There is no doubt that patients who continue maintenance Revlimid (lenalidomide) following autologous transplant do better than those who do not. Dr. Phil McCarthy showed unequivocally in CALGB 100104 (Revlimid vs placebo) that progression free survival (PFS) and overall survival (OS) are longer for patients taking maintenance Revlimid. Likewise, maintenance therapy extends PFS for patients not undergoing transplantation. While I am not questioning the value of maintenance therapy, I think it is important to periodically take critical looks at all aspects of myeloma treatments. That includes upfront autologous transplantation versus waiting for first relapse, intentionally deciding to forgo transplantation altogether, and the objectives of continuous maintenance therapy.
Maintenance therapy is administered for a prolonged period to maintain or improve response.
The goal is to eliminate any remaining minimal residual disease (MRD), or to maintain the absence of myeloma in MRD (-) disease. Maintenance therapy should reduce the risk of relapse and prolong PFS and OS. It should be convenient, safe and well-tolerated long term. Long-term maintenance therapy should not prevent the use, or reduce the efficacy, of other future treatments. Immunomodulatory drugs (IMiDs) are the backbone of long-term therapy, but proteasome inhibitors and monoclonal antibodies such as daratumumab or Ninlaro (ixazomib) are also used in selected patients.
Please consider Revlimid maintenance therapy and remember what Nina Shah of UCSF shared with us: “Therapy foREVer has its price.”
Most patients, not some, but most, get cytopenias while taking Revlimid. Grade 3 or 4 neutropenias occur at 59%. Grade 3 or 4 thrombocytopenias occur at 38% I took Revlimid maintenance for an extended period and contracted multiple URI infections. My white blood cell count chronically ranged from the high ones to mid-threes, rarely reaching 4. Since I was in stringent complete response (sCR), I made the decision to stop Revlimid and monitor for relapse. My myeloma did relapse, but it was four years later.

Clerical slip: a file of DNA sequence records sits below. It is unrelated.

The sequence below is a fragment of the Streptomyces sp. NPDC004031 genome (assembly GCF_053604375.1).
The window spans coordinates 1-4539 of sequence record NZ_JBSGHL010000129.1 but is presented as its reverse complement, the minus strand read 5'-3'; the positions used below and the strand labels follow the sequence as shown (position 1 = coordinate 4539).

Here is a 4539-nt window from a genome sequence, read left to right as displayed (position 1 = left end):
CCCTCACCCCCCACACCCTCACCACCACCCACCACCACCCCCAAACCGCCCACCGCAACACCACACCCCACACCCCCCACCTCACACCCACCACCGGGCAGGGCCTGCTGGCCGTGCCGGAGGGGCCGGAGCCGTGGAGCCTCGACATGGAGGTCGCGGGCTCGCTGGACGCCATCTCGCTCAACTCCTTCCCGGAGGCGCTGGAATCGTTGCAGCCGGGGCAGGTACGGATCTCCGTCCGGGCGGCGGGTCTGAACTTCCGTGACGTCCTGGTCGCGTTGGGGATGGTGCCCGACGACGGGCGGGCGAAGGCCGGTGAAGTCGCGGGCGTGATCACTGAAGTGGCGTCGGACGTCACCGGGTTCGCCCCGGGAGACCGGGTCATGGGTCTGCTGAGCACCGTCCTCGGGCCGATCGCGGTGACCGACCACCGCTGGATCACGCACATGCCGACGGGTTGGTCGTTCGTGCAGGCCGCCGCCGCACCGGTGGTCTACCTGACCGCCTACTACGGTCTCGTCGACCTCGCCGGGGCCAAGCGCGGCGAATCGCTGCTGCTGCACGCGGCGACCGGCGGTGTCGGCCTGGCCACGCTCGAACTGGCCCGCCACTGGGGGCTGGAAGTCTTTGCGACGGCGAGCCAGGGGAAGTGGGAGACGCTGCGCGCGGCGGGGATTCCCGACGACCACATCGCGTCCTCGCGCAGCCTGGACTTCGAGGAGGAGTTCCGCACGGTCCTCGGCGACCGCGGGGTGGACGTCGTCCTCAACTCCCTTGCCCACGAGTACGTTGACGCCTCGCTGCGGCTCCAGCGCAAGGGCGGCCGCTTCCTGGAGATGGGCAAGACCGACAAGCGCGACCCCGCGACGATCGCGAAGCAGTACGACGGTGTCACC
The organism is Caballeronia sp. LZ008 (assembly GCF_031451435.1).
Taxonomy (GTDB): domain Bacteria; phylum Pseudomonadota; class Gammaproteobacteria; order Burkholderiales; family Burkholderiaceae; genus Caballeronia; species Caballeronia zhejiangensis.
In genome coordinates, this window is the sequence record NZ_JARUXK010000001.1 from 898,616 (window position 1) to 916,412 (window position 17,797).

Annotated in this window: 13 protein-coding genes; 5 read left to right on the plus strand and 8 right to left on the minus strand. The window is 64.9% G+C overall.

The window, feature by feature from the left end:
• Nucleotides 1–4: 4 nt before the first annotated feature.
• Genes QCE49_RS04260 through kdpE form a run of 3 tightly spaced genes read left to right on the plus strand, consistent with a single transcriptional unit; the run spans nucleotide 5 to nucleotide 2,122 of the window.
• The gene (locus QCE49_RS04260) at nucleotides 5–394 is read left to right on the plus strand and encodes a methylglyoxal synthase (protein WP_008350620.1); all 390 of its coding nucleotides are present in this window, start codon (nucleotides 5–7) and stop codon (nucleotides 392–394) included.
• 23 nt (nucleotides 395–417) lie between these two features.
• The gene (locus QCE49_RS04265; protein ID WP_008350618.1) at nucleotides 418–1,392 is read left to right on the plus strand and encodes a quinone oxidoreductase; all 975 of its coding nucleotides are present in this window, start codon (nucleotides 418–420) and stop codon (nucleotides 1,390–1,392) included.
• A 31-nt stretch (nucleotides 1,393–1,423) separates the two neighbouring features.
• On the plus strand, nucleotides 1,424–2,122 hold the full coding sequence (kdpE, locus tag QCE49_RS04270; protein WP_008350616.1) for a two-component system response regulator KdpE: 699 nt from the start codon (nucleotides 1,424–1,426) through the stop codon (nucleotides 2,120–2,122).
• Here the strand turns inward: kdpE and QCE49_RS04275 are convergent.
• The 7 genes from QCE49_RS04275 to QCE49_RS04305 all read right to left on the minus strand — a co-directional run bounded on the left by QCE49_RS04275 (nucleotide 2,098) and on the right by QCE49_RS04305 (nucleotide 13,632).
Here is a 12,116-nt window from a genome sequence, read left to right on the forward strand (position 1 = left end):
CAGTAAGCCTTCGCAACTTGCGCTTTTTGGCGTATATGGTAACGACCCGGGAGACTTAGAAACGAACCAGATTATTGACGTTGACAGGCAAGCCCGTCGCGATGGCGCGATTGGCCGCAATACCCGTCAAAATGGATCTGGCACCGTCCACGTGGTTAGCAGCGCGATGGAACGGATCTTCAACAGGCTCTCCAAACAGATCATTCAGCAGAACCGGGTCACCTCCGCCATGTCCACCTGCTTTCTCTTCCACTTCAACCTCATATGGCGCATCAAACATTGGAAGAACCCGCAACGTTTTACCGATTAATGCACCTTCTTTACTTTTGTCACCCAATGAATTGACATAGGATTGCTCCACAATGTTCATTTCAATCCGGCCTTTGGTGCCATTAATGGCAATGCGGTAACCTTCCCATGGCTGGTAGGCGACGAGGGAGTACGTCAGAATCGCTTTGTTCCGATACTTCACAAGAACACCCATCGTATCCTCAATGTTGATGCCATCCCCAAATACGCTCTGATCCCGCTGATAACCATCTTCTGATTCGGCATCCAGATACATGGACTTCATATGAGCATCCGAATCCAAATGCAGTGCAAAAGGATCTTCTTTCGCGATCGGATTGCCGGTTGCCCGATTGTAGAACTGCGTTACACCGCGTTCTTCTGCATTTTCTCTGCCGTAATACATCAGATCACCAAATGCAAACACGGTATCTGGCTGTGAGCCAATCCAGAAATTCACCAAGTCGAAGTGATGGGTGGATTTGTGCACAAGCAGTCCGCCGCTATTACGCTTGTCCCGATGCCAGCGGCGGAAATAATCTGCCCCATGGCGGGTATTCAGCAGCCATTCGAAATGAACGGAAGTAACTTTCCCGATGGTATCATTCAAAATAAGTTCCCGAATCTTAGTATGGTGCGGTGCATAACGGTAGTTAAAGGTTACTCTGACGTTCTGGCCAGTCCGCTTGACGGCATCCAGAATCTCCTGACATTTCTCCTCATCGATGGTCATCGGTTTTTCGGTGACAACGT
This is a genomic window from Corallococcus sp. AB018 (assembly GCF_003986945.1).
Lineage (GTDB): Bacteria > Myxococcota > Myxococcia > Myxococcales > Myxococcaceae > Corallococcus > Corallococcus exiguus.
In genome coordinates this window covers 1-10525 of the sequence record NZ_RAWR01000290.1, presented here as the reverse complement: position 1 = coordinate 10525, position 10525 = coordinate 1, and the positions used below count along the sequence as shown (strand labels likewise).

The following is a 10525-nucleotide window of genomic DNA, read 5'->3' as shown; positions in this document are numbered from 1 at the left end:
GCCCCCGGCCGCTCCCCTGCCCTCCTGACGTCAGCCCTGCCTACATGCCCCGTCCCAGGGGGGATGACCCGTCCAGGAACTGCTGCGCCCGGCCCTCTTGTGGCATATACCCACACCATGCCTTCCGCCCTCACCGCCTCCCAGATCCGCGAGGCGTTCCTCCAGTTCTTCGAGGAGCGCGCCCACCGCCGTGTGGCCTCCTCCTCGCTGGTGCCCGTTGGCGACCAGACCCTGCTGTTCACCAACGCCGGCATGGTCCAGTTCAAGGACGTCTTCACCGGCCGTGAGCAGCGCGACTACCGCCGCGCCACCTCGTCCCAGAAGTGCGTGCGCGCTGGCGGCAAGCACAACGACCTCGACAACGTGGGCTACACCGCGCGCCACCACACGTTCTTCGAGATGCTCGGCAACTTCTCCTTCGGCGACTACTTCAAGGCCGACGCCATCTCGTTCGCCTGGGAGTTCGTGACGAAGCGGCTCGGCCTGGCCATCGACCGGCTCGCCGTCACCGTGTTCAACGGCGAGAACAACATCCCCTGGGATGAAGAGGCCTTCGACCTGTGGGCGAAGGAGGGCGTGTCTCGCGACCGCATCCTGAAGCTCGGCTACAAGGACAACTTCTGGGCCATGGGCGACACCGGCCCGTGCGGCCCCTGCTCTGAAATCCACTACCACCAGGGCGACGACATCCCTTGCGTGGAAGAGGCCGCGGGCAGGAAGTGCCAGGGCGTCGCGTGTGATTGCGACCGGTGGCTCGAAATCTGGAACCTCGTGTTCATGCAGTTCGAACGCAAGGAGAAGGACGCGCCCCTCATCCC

Another significant concern with long-term Revlimid maintenance is the potential for deep venous thrombosis (DVTs), and anticoagulation with aspirin or even something stronger is recommended. There are definite quality of life (QOL) factors to consider, one of the worst of which is fatigue, a general feeling of malaise or continuous tiredness. Diarrhea can definitely occur with Revlimid, and some members of my monthly myeloma support group refer to the drug as “Revli-poop” (sorry). Liver toxicity is listed as a potential complication, but I don’t know of anyone personally who has actually had transaminase elevations. Rash however is quite common. I had it. Just last week I told one of my members that her rash is most likely caused by the Revlimid she is taking and to talk to her doctor. Secondary primary malignancies (SPMs) can occur with Revlimid, but most experts feel this is the lasting effects of melphalan alkylator toxicity after transplantation. Lastly, a huge factor is cost. At >$10,000 per month, this drug is prohibitively expensive without insurance or third party or company assistance. Even if insurance coverage is excellent, consider the cost to the entire health care system of $10,000 per patient per month indefinitely.
The last slide points to work being done by many researchers, including a large currently enrolling SWOG trial, which hopes to identify patients who might not need indefinite maintenance.
Multicolor next gen flow cytometry and NGS (next generation sequencing) can discover one myeloma cell hiding in one million normal bone marrow cells. Someday, we will have capability of checking MRD status with peripheral blood instead of painful marrow samples.
I end as I began, stating unequivocally that maintenance therapy extends PFS and OS for patients who can tolerate treatment. Many patients can’t tolerate continuous therapy however and their needs must be considered. Trials aimed to identify patients who can safely stop treatment with close monitoring for recurrence need our support. We as patients can help ourselves; and others like us, by agreeing to clinical trials which are appropriate to our myeloma condition.
Maintenance therapy is exceedingly helpful; but like all areas of myeloma treatment, it deserves reevaluation for each patient on an individual basis.
Jim Omel, MD